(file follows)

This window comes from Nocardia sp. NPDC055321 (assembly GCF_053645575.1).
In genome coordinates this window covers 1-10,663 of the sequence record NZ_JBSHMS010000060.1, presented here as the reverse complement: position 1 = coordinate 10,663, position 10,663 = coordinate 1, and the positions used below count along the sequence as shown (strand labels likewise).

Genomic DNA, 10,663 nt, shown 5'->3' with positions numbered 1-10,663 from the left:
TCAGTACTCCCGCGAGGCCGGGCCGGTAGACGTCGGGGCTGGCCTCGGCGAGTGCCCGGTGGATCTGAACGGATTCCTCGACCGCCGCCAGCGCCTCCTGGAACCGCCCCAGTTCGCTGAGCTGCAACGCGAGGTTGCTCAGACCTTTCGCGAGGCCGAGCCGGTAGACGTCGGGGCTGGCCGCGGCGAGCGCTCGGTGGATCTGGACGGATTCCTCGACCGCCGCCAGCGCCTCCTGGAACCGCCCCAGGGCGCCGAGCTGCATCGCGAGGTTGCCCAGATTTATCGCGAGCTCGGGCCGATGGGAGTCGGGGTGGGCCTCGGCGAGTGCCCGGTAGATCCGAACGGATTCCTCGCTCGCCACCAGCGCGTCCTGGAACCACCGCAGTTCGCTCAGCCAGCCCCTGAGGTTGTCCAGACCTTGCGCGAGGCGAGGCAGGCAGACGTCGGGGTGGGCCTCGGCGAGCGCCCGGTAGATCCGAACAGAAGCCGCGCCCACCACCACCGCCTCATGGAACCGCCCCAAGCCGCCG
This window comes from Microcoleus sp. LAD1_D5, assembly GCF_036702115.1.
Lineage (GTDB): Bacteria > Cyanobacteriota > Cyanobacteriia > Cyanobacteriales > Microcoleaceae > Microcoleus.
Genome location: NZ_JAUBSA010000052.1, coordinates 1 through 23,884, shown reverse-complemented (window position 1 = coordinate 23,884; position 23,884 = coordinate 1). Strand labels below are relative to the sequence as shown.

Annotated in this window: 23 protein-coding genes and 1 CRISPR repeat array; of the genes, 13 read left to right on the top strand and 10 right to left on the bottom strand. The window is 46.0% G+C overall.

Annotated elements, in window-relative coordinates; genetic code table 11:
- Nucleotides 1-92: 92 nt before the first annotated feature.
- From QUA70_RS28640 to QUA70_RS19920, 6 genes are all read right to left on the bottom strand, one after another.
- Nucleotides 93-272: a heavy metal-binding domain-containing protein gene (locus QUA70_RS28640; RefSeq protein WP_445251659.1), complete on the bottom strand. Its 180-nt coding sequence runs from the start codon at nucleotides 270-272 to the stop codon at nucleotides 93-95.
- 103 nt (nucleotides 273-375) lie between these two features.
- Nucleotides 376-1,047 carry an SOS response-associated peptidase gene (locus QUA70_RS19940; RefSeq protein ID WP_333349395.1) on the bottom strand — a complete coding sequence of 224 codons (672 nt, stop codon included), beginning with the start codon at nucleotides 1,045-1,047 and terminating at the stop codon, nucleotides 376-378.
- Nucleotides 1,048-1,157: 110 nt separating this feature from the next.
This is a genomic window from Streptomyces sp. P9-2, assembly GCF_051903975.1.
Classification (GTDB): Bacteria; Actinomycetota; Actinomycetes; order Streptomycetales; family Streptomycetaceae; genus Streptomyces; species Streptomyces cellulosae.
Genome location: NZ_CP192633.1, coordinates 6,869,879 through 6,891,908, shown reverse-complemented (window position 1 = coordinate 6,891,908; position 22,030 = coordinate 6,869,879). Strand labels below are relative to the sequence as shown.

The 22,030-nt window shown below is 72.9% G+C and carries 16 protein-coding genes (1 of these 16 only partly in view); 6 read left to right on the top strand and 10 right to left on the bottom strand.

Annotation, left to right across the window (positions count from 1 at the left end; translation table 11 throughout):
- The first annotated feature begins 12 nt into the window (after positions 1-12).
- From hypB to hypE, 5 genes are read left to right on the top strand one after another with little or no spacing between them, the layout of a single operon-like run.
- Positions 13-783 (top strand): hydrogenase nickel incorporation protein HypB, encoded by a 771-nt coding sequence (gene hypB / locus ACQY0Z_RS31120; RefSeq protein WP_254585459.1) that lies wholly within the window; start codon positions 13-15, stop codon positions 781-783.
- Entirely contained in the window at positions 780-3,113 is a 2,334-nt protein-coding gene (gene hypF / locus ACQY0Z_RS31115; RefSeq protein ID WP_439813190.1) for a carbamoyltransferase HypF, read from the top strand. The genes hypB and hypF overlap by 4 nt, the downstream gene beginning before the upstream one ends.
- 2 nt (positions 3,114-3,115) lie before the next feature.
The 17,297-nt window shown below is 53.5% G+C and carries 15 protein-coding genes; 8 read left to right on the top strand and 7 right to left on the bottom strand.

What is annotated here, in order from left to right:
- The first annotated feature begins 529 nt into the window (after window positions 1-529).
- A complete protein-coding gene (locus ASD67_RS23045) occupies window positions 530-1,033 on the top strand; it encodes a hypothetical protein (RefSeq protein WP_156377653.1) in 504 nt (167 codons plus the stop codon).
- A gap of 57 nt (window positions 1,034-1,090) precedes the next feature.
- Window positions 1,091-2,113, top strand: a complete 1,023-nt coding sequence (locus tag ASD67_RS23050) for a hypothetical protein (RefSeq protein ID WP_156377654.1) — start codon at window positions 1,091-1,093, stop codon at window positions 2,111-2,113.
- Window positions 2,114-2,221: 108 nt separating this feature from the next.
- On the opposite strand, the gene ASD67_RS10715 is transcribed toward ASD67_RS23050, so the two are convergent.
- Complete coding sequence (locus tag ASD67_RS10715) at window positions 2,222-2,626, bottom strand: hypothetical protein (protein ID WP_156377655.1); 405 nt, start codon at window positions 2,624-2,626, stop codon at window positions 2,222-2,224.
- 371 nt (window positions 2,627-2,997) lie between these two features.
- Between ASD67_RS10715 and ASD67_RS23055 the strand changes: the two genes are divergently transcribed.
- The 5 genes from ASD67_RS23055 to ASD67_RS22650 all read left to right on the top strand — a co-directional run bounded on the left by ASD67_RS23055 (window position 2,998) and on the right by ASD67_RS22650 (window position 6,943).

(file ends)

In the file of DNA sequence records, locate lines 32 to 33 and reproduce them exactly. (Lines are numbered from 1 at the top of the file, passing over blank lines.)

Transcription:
- Window positions 2,114-2,221: 108 nt separating this feature from the next.
- On the opposite strand, the gene ASD67_RS10715 is transcribed toward ASD67_RS23050, so the two are convergent.